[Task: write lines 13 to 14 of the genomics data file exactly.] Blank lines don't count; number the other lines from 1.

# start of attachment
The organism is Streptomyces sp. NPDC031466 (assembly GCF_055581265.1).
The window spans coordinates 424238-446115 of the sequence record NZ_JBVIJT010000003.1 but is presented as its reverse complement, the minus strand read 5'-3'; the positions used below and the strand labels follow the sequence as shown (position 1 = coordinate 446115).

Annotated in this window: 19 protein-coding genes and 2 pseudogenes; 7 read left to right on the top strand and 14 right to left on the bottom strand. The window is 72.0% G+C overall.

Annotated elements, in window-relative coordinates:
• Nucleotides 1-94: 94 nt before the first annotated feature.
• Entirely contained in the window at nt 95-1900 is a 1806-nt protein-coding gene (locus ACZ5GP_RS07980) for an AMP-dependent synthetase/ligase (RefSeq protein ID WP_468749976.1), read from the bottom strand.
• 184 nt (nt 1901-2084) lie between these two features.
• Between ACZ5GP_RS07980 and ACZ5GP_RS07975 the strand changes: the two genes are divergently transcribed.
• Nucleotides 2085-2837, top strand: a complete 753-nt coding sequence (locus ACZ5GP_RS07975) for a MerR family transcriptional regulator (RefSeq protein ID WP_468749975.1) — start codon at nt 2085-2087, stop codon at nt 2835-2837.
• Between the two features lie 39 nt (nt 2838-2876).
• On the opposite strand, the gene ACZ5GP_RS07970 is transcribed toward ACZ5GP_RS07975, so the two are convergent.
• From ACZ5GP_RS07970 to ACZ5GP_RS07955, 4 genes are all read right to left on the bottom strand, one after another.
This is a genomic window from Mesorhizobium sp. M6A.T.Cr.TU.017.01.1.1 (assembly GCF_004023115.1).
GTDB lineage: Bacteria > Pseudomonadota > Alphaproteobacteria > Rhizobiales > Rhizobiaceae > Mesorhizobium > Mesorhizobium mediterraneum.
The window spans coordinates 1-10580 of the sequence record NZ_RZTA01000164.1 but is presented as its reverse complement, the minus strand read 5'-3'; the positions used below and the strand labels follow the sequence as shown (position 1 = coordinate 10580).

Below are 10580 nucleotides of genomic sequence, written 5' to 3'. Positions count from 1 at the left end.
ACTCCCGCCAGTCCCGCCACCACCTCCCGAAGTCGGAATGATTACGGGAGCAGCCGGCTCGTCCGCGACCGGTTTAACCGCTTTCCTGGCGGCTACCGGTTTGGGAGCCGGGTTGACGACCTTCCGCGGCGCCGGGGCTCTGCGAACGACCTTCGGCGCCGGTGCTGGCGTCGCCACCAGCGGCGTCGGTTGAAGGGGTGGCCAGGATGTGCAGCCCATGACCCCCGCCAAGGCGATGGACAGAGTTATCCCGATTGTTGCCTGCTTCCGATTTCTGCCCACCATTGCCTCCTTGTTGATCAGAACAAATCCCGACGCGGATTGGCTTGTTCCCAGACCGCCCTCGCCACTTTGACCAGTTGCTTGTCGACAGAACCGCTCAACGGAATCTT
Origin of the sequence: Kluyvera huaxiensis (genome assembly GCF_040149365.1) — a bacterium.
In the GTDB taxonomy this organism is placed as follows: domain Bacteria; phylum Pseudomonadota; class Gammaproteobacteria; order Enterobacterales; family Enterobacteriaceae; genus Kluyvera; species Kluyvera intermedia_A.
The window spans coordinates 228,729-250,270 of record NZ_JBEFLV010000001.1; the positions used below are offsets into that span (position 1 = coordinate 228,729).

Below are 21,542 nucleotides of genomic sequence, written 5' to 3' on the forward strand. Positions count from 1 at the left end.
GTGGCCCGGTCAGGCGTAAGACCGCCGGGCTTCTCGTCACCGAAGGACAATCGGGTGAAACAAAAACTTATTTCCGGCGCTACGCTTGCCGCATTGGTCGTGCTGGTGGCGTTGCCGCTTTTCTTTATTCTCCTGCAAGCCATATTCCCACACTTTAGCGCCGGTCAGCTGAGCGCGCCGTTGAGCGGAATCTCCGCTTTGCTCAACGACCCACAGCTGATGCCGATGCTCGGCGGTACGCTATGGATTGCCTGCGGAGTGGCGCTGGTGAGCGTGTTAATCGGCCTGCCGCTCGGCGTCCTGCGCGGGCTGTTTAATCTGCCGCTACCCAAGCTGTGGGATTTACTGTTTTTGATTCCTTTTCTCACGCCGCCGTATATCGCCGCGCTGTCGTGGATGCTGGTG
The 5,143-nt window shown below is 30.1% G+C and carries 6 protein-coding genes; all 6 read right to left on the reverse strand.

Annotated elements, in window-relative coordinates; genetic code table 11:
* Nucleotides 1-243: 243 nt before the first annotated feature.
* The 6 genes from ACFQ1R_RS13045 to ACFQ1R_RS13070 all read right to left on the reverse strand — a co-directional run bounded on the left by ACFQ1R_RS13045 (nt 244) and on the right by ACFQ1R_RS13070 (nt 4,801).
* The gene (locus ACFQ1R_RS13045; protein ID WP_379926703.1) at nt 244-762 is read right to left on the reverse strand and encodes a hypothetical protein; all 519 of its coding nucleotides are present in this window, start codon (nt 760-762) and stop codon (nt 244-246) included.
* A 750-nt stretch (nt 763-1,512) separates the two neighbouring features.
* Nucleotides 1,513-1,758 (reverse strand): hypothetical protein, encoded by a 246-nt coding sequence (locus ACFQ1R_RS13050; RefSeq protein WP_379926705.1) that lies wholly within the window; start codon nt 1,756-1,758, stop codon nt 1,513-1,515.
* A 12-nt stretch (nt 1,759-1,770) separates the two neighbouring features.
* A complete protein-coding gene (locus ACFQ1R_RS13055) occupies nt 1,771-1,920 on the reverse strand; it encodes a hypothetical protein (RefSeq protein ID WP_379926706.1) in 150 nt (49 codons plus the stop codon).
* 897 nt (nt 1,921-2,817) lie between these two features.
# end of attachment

This is a genomic window from Mesorhizobium sp. M6A.T.Cr.TU.017.01.1.1 (assembly GCF_004023115.1).
GTDB lineage: Bacteria > Pseudomonadota > Alphaproteobacteria > Rhizobiales > Rhizobiaceae > Mesorhizobium > Mesorhizobium mediterraneum.